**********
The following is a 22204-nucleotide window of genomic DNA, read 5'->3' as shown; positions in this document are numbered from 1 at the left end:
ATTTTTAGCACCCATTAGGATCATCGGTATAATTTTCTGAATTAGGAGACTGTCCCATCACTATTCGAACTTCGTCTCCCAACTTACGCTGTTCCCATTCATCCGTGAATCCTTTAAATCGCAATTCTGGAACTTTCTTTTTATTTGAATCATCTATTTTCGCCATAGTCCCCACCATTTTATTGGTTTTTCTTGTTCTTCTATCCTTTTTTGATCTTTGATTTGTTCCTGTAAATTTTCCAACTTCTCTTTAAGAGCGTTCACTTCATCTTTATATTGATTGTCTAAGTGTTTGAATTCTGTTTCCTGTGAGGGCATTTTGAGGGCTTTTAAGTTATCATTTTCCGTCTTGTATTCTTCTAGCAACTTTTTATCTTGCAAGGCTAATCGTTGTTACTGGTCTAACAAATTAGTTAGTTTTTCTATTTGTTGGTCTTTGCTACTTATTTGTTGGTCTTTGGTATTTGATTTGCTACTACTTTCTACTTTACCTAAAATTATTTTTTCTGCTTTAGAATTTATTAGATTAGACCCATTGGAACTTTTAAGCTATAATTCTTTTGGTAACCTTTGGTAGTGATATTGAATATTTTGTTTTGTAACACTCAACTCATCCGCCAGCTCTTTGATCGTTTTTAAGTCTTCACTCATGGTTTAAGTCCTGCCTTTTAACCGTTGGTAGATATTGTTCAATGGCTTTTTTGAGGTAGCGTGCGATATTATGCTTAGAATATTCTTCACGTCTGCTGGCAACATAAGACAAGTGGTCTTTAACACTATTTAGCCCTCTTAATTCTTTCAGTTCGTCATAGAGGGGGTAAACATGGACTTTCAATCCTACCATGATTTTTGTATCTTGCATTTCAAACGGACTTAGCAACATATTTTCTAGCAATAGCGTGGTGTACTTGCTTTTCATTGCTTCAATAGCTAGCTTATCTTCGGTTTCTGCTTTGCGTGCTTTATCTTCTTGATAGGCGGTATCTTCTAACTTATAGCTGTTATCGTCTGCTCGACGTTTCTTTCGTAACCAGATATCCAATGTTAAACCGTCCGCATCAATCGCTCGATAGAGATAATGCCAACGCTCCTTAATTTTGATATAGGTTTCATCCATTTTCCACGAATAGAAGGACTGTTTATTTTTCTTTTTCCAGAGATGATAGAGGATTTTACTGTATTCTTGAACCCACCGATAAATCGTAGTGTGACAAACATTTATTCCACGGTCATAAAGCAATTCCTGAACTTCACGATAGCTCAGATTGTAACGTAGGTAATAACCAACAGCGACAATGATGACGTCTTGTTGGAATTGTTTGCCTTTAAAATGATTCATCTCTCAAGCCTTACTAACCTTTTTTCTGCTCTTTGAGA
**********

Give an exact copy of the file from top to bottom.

The following is a 22204-nucleotide window of genomic DNA, read 5'->3' as shown; positions in this document are numbered from 1 at the left end:
ATTTTTAGCACCCATTAGGATCATCGGTATAATTTTCTGAATTAGGAGACTGTCCCATCACTATTCGAACTTCGTCTCCCAACTTACGCTGTTCCCATTCATCCGTGAATCCTTTAAATCGCAATTCTGGAACTTTCTTTTTATTTGAATCATCTATTTTCGCCATAGTCCCCACCATTTTATTGGTTTTTCTTGTTCTTCTATCCTTTTTTGATCTTTGATTTGTTCCTGTAAATTTTCCAACTTCTCTTTAAGAGCGTTCACTTCATCTTTATATTGATTGTCTAAGTGTTTGAATTCTGTTTCCTGTGAGGGCATTTTGAGGGCTTTTAAGTTATCATTTTCCGTCTTGTATTCTTCTAGCAACTTTTTATCTTGCAAGGCTAATCGTTGTTACTGGTCTAACAAATTAGTTAGTTTTTCTATTTGTTGGTCTTTGCTACTTATTTGTTGGTCTTTGGTATTTGATTTGCTACTACTTTCTACTTTACCTAAAATTATTTTTTCTGCTTTAGAATTTATTAGATTAGACCCATTGGAACTTTTAAGCTATAATTCTTTTGGTAACCTTTGGTAGTGATATTGAATATTTTGTTTTGTAACACTCAACTCATCCGCCAGCTCTTTGATCGTTTTTAAGTCTTCACTCATGGTTTAAGTCCTGCCTTTTAACCGTTGGTAGATATTGTTCAATGGCTTTTTTGAGGTAGCGTGCGATATTATGCTTAGAATATTCTTCACGTCTGCTGGCAACATAAGACAAGTGGTCTTTAACACTATTTAGCCCTCTTAATTCTTTCAGTTCGTCATAGAGGGGGTAAACATGGACTTTCAATCCTACCATGATTTTTGTATCTTGCATTTCAAACGGACTTAGCAACATATTTTCTAGCAATAGCGTGGTGTACTTGCTTTTCATTGCTTCAATAGCTAGCTTATCTTCGGTTTCTGCTTTGCGTGCTTTATCTTCTTGATAGGCGGTATCTTCTAACTTATAGCTGTTATCGTCTGCTCGACGTTTCTTTCGTAACCAGATATCCAATGTTAAACCGTCCGCATCAATCGCTCGATAGAGATAATGCCAACGCTCCTTAATTTTGATATAGGTTTCATCCATTTTCCACGAATAGAAGGACTGTTTATTTTTCTTTTTCCAGAGATGATAGAGGATTTTACTGTATTCTTGAACCCACCGATAAATCGTAGTGTGACAAACATTTATTCCACGGTCATAAAGCAATTCCTGAACTTCACGATAGCTCAGATTGTAACGTAGGTAATAACCAACAGCGACAATGATGACGTCTTGTTGGAATTGTTTGCCTTTAAAATGATTCATCTCTCAAGCCTTACTAACCTTTTTTCTGCTCTTTGAGA